How My Bipolar Disorder Affected Becoming a Mother


Bipolar disorder is hard enough to deal with as an individual, but being part of a duo that includes a baby — even one not yet emerged from the womb — is so much worse. Pregnancy usually comes with swelling, nausea, cravings, etc. But one of my symptoms came not from pregnancy itself, but its combination with my bipolar disorder: I started to forget who I was sometimes. That’s a symptom we’re still trying to manage even nine months postpartum. After birth, a lot of moms go through postpartum depression, but being bipolar, mine turned into postpartum psychosis (which I’ve written about here).

I heard a voice — a man — telling me to harm myself or my baby or he would do it himself. I stayed up all night just watching her bed, making sure he never came. I only ever saw him once: he wore a black suit with a blurred face. But I heard his voice constantly. Nine months into my daughter’s life, the psychosis is under control and my medications are working again. As my husband and I tried to get pregnant, I had to switch my medications so that my baby would be safe. That regimen lasted over a year before I was about to give up on ever having kids and go back to my usual pills. The morning of my appointment to talk to my doctor about it, there was a plus sign on the stick.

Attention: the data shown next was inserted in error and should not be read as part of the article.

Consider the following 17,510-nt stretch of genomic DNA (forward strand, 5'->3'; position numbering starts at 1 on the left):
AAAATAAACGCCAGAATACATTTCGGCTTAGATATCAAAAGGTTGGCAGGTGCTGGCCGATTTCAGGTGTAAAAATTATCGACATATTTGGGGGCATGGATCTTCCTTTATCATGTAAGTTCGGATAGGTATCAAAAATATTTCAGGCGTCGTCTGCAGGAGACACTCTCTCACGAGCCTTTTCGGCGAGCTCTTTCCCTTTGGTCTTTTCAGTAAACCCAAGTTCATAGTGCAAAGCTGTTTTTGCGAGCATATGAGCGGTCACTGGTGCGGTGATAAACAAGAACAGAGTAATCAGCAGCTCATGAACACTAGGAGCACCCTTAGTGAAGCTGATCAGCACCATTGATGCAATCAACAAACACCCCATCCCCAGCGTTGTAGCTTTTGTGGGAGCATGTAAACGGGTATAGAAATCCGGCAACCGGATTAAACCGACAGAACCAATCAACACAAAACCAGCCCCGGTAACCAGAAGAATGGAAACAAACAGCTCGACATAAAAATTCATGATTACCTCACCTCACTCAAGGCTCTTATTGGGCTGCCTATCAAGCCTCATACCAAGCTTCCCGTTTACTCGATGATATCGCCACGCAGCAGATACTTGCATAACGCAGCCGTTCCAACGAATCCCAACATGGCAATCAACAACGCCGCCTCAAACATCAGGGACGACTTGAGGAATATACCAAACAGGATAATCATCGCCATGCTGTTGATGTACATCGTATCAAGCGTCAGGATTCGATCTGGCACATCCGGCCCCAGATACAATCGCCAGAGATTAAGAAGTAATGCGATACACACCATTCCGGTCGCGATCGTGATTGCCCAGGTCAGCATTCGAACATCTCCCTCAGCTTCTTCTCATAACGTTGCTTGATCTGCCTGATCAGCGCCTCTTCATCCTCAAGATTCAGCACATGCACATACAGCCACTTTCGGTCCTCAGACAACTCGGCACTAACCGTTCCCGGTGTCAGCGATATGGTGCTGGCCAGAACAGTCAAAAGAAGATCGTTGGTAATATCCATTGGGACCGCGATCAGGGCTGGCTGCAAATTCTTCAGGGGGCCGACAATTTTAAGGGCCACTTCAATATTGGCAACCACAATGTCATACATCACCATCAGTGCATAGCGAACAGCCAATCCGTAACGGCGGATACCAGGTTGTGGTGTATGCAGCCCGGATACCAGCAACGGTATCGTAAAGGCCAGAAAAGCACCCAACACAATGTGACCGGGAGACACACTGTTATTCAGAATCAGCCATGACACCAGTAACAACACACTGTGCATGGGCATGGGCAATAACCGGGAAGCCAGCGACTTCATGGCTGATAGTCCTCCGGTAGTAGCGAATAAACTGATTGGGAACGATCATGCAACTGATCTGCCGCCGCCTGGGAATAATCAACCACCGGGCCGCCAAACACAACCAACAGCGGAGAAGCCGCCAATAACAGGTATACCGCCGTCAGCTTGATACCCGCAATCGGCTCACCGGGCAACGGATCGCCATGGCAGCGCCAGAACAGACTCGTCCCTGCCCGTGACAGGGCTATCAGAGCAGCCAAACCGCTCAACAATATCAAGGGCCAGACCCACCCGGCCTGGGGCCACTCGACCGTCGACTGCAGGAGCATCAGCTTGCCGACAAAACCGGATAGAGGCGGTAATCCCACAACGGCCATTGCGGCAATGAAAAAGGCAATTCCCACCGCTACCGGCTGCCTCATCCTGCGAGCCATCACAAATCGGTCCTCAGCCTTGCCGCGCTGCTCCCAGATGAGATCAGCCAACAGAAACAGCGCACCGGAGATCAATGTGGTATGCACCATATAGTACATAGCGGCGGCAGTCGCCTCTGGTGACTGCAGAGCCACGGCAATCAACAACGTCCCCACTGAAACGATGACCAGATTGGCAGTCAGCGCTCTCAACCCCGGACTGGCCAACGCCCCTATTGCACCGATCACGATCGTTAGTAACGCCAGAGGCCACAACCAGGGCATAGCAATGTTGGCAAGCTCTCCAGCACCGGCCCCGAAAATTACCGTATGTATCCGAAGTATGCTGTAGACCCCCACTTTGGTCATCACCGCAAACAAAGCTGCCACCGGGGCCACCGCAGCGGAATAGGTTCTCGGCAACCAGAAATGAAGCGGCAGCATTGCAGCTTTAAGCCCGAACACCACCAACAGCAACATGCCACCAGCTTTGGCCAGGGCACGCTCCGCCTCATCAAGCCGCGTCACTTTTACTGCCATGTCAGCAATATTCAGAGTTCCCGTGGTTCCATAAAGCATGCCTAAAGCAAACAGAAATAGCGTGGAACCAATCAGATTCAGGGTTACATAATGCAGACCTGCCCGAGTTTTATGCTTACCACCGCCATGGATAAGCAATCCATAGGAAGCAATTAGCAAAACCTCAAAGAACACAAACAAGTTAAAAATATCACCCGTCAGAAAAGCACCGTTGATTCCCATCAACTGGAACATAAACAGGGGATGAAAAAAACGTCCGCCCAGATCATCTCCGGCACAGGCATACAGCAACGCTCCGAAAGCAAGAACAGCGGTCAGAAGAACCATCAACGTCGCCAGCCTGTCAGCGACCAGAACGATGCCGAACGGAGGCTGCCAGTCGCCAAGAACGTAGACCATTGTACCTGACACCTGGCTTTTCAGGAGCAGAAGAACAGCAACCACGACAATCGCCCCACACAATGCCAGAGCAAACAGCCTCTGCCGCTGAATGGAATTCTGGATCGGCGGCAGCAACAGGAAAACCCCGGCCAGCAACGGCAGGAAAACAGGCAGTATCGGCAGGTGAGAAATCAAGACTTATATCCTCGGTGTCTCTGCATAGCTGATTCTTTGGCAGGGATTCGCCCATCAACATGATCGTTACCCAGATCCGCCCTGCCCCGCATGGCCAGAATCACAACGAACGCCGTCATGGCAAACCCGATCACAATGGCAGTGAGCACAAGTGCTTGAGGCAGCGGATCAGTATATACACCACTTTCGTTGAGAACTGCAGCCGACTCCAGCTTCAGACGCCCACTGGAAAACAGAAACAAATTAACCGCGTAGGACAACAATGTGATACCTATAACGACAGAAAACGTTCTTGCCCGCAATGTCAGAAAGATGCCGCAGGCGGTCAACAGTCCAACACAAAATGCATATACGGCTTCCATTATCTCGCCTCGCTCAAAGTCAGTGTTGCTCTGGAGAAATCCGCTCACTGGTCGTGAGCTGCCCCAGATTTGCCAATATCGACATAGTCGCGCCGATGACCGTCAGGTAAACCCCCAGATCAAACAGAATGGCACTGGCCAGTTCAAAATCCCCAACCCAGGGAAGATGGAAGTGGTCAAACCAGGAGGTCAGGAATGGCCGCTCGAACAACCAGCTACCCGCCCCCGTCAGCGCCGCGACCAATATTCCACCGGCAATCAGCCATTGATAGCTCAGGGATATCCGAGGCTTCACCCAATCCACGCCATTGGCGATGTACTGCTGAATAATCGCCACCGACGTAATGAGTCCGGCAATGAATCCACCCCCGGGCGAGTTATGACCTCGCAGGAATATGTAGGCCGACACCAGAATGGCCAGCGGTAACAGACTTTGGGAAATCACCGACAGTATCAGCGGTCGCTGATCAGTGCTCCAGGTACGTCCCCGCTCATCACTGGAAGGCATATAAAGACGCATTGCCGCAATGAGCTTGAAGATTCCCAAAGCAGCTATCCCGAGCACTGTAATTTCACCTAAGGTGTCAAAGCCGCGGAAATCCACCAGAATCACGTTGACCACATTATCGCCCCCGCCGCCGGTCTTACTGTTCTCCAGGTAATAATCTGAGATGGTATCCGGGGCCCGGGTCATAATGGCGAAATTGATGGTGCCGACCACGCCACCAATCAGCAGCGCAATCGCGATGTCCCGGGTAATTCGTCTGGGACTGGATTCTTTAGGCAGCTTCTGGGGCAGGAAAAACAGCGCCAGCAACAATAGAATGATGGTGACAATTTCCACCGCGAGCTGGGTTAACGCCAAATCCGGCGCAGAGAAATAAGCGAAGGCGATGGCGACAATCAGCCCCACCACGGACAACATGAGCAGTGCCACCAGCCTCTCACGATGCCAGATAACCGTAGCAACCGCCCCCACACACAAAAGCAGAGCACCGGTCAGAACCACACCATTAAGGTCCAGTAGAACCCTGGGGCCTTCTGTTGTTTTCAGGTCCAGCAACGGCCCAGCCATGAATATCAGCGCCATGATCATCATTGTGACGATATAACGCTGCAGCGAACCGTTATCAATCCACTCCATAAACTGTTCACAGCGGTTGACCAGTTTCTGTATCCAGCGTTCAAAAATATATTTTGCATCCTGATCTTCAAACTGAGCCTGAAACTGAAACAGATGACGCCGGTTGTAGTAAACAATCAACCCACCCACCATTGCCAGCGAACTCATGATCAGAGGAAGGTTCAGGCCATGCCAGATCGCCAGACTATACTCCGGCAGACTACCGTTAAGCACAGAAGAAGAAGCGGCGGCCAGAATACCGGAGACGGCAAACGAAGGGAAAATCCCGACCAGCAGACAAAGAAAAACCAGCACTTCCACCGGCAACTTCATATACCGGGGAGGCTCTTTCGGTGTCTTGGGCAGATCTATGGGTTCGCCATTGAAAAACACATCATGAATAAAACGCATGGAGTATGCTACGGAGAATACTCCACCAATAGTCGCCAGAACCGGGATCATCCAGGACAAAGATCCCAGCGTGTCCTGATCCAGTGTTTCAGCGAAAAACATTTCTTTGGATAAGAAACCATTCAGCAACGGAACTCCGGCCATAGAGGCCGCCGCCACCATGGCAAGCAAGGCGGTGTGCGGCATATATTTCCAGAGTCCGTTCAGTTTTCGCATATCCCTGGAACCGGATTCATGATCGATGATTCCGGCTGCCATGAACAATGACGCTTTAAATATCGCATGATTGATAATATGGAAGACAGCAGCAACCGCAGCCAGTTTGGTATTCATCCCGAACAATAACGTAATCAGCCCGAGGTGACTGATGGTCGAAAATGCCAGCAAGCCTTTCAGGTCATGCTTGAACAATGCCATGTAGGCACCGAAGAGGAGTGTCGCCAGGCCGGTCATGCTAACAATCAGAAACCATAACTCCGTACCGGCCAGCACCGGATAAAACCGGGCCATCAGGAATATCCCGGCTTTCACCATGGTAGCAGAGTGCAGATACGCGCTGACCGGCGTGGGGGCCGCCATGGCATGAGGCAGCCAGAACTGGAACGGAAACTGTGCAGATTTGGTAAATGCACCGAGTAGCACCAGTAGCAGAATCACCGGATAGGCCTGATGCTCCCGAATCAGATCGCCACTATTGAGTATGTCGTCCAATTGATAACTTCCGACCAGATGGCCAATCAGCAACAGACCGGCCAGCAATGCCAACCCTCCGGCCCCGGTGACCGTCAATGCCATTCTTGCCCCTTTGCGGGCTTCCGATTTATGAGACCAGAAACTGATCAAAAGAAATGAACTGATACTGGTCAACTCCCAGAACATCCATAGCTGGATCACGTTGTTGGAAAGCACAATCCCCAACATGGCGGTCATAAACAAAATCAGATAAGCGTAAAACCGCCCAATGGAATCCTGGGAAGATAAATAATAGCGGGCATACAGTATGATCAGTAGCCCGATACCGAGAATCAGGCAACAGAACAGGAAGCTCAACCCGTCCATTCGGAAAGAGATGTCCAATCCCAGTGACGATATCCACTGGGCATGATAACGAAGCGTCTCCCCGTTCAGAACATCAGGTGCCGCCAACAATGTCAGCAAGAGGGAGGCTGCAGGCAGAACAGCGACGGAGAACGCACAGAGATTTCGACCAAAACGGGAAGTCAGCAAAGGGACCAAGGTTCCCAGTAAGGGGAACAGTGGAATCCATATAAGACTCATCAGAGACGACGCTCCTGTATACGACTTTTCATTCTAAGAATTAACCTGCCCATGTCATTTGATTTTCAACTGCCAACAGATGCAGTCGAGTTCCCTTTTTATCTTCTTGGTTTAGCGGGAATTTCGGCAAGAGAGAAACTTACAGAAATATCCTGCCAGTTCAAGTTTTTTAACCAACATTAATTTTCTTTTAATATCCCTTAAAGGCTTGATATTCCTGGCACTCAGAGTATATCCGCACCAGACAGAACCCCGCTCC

So I had been taking my futile cocktail of pills for 22 months total and experienced more than my fair share of depressive and hypomanic symptoms during that time. I had panic attacks regularly and got more worked up as I realized the panic was not good for my baby.

Immediately following my daughter’s birth, my new doctor in California refused to give me my original medications. He thought we should wait and see if the current ones worked well for me once the hormones wore off (even though they never really helped the whole year before I ever had said hormones). After finding a new new doctor, he allowed me to go back onto one of the pills I knew would work. It took the general six to eight weeks to kick in, and now I’m fairly stable in my moods. It was only after I got my meds under control that life became easier with a baby. Those few months just following her birth were a nightmare, but now the constant smiles and giggles from the happiest baby in the world turned life into more of a dream.

Editor’s note: Please see a doctor before starting or stopping a medication.

Follow this journey on the author’s blog.

If you or a loved one is affected by postpartum depression or other postpartum disorders and need help, you can call Postpartum Support International’s hotline at 1-800-944-4773.

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